Military confirms 40 per cent of COVID-positive troops deployed to long-term care homes were asymptomatic
2020-06-26 From cbc.ca
Up to 40 per cent of Canadian troops infected with the novel coronavirus may have been carrying the virus symptom-free while they were deployed to long-term care homes — and may even have contracted it in the hotels where they were billeted — senior members of the military acknowledged today.
The remarks by Chief of the Defence Staff Gen. Jonathan Vance and the military's deputy surgeon general once again focused attention on the patchy testing regime employed by the Department of National Defence (DND) when over 1,600 troops were tasked with backstopping failing long-term care facilities in Quebec and Ontario.
As CBC News reported earlier this month, the military itself had been testing only those troops deployed to long-term care homes who displayed symptoms of the virus. Asymptomatic military members were not proactively tested — except in cases where the long-term care homes themselves provided the screening.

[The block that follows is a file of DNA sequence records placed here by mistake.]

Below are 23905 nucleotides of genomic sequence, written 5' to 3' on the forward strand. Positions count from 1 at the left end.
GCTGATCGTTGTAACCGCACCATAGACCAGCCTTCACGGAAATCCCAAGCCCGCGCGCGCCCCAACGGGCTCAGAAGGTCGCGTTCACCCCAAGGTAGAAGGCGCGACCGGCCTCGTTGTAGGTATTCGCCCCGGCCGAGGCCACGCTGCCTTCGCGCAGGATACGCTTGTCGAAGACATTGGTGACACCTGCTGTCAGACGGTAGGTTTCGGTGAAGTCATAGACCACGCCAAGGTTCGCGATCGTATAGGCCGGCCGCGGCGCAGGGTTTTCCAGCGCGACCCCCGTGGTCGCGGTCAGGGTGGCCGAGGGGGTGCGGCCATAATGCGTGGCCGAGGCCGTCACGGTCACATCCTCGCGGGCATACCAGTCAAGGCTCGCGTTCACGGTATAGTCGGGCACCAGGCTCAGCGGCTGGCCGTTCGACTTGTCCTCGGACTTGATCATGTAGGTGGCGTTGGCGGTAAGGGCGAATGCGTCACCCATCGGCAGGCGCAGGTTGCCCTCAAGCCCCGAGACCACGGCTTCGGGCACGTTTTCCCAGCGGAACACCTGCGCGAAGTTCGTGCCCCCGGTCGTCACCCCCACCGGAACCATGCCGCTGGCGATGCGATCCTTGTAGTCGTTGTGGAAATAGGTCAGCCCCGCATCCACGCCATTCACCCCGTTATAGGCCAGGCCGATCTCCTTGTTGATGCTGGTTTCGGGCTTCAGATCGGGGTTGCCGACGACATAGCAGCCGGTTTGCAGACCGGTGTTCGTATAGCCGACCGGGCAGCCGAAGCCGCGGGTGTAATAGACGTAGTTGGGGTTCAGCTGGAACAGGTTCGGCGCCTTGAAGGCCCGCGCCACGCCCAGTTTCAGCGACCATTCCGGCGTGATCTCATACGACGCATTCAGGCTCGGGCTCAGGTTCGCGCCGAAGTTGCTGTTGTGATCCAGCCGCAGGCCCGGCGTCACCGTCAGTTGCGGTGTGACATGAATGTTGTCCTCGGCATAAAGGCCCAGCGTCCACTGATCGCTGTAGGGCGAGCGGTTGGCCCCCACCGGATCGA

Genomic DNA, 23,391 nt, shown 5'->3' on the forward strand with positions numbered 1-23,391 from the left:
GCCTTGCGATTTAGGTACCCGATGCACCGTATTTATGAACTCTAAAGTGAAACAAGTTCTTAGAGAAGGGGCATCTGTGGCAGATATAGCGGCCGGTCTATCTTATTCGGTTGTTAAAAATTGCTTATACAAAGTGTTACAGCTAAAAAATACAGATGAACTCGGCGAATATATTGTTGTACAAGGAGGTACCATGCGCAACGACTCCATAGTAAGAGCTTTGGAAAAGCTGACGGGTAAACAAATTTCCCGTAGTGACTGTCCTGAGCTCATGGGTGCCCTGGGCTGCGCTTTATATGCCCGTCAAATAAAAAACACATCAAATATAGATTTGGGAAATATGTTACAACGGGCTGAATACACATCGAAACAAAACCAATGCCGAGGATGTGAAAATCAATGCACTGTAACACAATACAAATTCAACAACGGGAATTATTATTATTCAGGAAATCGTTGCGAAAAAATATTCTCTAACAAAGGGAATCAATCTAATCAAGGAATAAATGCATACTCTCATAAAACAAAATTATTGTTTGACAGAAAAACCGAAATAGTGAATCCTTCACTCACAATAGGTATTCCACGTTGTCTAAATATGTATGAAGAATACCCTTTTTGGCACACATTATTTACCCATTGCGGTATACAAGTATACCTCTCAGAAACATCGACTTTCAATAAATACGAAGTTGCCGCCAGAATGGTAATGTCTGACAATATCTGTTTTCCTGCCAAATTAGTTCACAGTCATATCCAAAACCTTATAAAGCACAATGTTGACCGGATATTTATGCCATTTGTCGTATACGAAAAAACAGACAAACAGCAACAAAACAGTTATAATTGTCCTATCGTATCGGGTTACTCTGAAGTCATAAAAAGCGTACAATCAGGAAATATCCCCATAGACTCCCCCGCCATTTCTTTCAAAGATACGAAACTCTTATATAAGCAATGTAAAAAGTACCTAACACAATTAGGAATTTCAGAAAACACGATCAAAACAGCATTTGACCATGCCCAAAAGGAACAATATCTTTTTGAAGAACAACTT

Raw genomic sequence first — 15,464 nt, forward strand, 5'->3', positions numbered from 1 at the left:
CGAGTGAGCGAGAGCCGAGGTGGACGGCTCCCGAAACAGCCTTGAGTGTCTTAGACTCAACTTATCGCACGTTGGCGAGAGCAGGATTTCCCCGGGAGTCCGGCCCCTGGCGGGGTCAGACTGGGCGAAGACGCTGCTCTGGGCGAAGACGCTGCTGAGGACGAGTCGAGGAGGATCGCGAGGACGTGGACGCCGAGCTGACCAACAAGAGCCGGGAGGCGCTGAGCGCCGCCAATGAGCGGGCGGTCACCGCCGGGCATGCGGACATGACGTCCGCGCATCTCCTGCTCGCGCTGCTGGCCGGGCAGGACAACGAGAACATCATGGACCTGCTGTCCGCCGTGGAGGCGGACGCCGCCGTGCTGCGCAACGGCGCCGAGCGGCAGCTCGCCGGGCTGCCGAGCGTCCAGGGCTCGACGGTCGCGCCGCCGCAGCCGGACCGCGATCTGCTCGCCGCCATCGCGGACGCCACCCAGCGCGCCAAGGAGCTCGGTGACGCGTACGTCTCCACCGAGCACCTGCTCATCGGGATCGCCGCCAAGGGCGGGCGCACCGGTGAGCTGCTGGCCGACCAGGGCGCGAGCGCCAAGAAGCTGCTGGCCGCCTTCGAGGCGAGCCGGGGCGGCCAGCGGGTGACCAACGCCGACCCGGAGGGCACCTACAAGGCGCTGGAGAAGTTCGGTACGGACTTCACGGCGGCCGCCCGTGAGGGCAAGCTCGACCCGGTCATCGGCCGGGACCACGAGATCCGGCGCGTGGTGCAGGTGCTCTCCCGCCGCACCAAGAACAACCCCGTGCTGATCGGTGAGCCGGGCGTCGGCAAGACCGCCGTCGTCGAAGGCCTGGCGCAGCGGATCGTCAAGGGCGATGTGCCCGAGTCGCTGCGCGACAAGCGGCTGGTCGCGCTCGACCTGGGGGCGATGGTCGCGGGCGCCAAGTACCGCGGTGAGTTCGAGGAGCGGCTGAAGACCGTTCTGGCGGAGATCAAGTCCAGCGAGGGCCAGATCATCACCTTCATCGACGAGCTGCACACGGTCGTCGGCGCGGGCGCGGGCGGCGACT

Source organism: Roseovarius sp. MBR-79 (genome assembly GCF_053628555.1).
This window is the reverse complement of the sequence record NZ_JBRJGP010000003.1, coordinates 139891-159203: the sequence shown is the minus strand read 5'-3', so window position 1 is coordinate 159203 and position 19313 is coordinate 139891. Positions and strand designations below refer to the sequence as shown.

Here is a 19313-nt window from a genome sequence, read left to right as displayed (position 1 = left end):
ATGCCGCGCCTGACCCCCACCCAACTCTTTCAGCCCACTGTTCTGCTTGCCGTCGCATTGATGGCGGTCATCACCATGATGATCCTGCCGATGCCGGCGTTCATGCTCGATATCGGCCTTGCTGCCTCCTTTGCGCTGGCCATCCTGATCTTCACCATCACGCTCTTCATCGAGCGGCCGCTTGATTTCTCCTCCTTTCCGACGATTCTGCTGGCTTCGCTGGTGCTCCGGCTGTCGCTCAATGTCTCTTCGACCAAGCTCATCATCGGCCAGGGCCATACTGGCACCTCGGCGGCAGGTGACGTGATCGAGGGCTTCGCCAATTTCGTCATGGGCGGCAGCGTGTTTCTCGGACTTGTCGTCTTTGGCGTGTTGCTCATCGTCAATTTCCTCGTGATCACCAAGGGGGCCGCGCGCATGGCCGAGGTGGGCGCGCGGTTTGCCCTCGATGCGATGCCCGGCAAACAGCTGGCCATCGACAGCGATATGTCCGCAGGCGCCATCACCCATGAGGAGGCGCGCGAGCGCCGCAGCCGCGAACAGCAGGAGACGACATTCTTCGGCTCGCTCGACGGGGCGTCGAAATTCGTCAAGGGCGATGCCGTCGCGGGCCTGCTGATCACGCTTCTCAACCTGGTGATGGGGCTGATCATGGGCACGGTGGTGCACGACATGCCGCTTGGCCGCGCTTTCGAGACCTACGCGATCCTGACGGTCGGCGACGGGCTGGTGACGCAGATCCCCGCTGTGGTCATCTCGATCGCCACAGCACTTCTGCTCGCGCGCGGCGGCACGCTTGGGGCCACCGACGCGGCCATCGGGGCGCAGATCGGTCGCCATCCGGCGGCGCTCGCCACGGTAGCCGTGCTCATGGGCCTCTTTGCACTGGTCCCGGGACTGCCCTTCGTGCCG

Maj.-Gen. Marc Bilodeau, the deputy surgeon general, told a Senate committee today that 40 per cent of the infections involved asymptomatic solders who were detected by preemptive evaluations by the nursing homes that were trying to identify and prevent "an uncontrollable outbreak."
At a separate public event on Friday, Vance said most of the 55 soldiers who contracted the novel coronavirus that causes COVID-19 did pick it up in long-term care homes, which have been hotspots of infection throughout the pandemic.
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